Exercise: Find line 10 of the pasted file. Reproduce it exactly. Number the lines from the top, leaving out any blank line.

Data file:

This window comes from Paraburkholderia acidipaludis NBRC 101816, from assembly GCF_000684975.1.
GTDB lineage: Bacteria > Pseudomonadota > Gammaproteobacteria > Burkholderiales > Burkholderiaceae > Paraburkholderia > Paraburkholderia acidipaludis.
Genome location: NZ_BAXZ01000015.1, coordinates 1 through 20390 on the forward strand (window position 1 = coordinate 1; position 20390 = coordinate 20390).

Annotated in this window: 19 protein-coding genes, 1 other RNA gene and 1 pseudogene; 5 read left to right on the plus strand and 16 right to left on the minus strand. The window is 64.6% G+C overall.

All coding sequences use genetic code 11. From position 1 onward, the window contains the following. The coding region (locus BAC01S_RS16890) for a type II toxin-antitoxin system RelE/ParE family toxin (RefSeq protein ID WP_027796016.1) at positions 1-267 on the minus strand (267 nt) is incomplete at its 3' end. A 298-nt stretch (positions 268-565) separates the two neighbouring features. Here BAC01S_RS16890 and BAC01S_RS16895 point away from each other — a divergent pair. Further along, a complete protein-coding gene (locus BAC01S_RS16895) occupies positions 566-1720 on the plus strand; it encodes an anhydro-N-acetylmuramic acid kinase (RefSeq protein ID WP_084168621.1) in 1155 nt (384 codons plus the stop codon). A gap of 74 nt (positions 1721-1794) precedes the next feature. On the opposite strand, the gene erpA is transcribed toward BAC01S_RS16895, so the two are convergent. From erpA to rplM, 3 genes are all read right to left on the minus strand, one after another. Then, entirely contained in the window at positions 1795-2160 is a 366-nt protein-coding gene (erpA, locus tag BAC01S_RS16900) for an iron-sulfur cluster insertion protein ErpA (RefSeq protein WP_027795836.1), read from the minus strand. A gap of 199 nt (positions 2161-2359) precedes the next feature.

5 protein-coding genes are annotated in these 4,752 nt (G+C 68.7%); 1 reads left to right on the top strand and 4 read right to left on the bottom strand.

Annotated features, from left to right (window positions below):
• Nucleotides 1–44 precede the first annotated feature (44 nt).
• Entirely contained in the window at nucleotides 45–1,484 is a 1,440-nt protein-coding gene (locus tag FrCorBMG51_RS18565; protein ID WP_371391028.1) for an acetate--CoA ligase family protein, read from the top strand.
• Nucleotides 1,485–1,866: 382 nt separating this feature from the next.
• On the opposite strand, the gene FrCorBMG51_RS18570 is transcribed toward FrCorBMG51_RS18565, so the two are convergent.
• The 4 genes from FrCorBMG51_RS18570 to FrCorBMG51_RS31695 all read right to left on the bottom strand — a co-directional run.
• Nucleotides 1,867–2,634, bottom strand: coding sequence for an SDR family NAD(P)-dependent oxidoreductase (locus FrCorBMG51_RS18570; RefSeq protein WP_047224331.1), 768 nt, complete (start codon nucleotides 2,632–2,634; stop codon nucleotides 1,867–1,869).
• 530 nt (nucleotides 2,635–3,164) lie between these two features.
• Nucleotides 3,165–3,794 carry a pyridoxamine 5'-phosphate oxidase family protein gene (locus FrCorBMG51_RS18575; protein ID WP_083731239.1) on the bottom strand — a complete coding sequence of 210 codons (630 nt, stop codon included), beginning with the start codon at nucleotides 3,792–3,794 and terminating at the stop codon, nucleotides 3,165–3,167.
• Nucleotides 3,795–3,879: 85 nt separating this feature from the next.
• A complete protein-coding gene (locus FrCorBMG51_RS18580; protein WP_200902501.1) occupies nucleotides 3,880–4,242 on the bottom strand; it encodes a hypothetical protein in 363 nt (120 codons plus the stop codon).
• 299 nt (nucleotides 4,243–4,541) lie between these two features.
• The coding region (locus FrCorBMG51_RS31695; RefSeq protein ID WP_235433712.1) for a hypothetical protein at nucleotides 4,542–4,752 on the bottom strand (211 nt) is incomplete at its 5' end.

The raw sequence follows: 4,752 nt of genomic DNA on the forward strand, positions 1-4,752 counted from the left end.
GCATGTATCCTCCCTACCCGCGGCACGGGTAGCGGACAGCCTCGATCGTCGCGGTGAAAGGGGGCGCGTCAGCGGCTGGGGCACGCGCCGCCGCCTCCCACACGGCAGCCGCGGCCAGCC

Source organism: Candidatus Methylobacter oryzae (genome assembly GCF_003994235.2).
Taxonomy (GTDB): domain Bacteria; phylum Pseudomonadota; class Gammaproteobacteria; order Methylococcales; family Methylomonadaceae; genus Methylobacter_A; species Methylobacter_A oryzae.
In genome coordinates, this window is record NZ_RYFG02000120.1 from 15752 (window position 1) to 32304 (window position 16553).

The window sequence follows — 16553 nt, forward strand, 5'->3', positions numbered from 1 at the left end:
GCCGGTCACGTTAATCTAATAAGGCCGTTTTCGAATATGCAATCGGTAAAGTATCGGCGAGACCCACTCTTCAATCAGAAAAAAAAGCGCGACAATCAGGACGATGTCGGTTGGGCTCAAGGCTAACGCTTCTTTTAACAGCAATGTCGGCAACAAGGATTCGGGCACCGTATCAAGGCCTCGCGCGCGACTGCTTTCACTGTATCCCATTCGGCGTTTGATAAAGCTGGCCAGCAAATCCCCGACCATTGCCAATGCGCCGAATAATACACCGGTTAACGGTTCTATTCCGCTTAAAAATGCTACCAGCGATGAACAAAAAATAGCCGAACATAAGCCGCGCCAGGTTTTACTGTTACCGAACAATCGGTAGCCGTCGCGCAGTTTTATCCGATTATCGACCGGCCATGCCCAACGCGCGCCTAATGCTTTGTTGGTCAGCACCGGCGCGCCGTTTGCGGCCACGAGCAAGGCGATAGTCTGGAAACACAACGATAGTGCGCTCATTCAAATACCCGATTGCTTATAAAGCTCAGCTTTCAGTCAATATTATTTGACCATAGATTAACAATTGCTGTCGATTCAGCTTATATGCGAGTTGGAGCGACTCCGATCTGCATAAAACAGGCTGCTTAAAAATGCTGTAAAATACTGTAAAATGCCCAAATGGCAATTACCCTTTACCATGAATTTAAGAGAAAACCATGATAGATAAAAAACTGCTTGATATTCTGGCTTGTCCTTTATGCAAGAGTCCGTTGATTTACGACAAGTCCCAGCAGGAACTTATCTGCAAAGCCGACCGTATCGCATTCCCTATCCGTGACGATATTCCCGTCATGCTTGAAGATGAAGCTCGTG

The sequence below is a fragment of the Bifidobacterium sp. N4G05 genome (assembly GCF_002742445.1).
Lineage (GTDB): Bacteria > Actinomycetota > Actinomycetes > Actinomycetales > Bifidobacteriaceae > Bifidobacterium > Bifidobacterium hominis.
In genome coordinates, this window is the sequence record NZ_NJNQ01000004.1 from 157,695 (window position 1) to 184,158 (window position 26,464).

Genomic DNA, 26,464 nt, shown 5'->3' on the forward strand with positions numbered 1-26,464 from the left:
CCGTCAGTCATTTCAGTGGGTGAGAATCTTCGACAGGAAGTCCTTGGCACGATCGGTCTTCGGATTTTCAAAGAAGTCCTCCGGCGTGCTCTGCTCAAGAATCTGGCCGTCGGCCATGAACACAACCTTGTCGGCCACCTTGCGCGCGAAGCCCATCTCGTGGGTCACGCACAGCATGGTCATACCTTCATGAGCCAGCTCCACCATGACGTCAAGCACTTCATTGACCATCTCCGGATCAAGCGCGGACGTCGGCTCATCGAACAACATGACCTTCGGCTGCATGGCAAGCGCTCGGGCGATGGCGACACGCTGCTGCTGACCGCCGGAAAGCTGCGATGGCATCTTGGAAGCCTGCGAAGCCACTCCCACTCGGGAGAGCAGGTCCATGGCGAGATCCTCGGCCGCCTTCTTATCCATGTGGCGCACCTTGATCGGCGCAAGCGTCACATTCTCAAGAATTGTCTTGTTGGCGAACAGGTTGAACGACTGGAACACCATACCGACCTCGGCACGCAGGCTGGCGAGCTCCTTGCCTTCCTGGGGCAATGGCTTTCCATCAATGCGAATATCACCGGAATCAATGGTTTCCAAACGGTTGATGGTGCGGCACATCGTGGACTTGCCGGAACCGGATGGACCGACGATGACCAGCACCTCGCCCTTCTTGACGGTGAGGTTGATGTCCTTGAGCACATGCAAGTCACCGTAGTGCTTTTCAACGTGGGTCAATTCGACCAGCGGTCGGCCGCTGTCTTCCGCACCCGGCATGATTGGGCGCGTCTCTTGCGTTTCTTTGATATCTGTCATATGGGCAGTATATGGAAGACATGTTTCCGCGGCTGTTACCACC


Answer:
• Nucleotides 1,485–1,866: 382 nt separating this feature from the next.